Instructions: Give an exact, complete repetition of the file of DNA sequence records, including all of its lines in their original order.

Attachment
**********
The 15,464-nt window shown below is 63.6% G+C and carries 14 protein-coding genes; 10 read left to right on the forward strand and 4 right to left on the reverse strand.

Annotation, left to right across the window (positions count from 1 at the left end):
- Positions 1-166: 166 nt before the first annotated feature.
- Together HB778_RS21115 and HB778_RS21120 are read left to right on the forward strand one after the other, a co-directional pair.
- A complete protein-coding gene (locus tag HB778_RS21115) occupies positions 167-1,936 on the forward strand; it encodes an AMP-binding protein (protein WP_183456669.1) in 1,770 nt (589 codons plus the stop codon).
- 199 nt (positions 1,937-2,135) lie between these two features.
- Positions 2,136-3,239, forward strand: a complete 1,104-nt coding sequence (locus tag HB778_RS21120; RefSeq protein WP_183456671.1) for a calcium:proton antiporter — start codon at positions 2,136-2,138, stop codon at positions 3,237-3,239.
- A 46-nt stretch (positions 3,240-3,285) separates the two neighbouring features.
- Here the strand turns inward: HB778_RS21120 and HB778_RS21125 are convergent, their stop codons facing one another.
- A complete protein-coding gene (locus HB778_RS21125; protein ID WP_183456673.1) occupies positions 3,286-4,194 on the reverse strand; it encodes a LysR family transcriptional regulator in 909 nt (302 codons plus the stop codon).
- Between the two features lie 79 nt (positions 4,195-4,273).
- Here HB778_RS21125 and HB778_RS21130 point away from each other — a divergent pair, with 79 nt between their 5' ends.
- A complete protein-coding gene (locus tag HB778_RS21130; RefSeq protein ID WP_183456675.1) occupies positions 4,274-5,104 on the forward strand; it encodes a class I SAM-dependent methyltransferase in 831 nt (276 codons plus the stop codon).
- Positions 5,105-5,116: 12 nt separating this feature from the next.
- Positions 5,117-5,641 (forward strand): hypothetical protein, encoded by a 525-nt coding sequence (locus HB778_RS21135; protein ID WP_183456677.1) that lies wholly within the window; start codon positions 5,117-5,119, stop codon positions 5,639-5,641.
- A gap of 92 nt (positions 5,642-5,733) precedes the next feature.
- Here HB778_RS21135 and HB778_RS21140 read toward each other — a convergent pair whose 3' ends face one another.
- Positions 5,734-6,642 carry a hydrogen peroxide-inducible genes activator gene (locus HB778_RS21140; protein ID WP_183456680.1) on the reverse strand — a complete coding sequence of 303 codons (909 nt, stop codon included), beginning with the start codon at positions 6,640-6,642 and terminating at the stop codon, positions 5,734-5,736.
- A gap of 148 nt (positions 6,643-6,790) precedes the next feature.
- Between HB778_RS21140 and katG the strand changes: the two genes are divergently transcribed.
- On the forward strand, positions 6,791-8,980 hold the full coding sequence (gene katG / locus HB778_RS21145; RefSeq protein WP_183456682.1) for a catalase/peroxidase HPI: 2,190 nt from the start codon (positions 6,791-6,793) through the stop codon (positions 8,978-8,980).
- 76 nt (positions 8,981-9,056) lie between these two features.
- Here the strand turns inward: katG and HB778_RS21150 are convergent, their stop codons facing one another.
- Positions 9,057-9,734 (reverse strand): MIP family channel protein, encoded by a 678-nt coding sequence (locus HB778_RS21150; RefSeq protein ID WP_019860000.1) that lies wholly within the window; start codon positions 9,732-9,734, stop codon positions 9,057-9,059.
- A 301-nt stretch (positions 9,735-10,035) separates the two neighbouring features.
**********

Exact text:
The 15,464-nt window shown below is 63.6% G+C and carries 14 protein-coding genes; 10 read left to right on the forward strand and 4 right to left on the reverse strand.

Annotation, left to right across the window (positions count from 1 at the left end):
- Positions 1-166: 166 nt before the first annotated feature.
- Together HB778_RS21115 and HB778_RS21120 are read left to right on the forward strand one after the other, a co-directional pair.
- A complete protein-coding gene (locus tag HB778_RS21115) occupies positions 167-1,936 on the forward strand; it encodes an AMP-binding protein (protein WP_183456669.1) in 1,770 nt (589 codons plus the stop codon).
- 199 nt (positions 1,937-2,135) lie between these two features.
- Positions 2,136-3,239, forward strand: a complete 1,104-nt coding sequence (locus tag HB778_RS21120; RefSeq protein WP_183456671.1) for a calcium:proton antiporter — start codon at positions 2,136-2,138, stop codon at positions 3,237-3,239.
- A 46-nt stretch (positions 3,240-3,285) separates the two neighbouring features.
- Here the strand turns inward: HB778_RS21120 and HB778_RS21125 are convergent, their stop codons facing one another.
- A complete protein-coding gene (locus HB778_RS21125; protein ID WP_183456673.1) occupies positions 3,286-4,194 on the reverse strand; it encodes a LysR family transcriptional regulator in 909 nt (302 codons plus the stop codon).
- Between the two features lie 79 nt (positions 4,195-4,273).
- Here HB778_RS21125 and HB778_RS21130 point away from each other — a divergent pair, with 79 nt between their 5' ends.
- A complete protein-coding gene (locus tag HB778_RS21130; RefSeq protein ID WP_183456675.1) occupies positions 4,274-5,104 on the forward strand; it encodes a class I SAM-dependent methyltransferase in 831 nt (276 codons plus the stop codon).
- Positions 5,105-5,116: 12 nt separating this feature from the next.
- Positions 5,117-5,641 (forward strand): hypothetical protein, encoded by a 525-nt coding sequence (locus HB778_RS21135; protein ID WP_183456677.1) that lies wholly within the window; start codon positions 5,117-5,119, stop codon positions 5,639-5,641.
- A gap of 92 nt (positions 5,642-5,733) precedes the next feature.
- Here HB778_RS21135 and HB778_RS21140 read toward each other — a convergent pair whose 3' ends face one another.
- Positions 5,734-6,642 carry a hydrogen peroxide-inducible genes activator gene (locus HB778_RS21140; protein ID WP_183456680.1) on the reverse strand — a complete coding sequence of 303 codons (909 nt, stop codon included), beginning with the start codon at positions 6,640-6,642 and terminating at the stop codon, positions 5,734-5,736.
- A gap of 148 nt (positions 6,643-6,790) precedes the next feature.
- Between HB778_RS21140 and katG the strand changes: the two genes are divergently transcribed.
- On the forward strand, positions 6,791-8,980 hold the full coding sequence (gene katG / locus HB778_RS21145; RefSeq protein WP_183456682.1) for a catalase/peroxidase HPI: 2,190 nt from the start codon (positions 6,791-6,793) through the stop codon (positions 8,978-8,980).
- 76 nt (positions 8,981-9,056) lie between these two features.
- Here the strand turns inward: katG and HB778_RS21150 are convergent, their stop codons facing one another.
- Positions 9,057-9,734 (reverse strand): MIP family channel protein, encoded by a 678-nt coding sequence (locus HB778_RS21150; RefSeq protein ID WP_019860000.1) that lies wholly within the window; start codon positions 9,732-9,734, stop codon positions 9,057-9,059.
- A 301-nt stretch (positions 9,735-10,035) separates the two neighbouring features.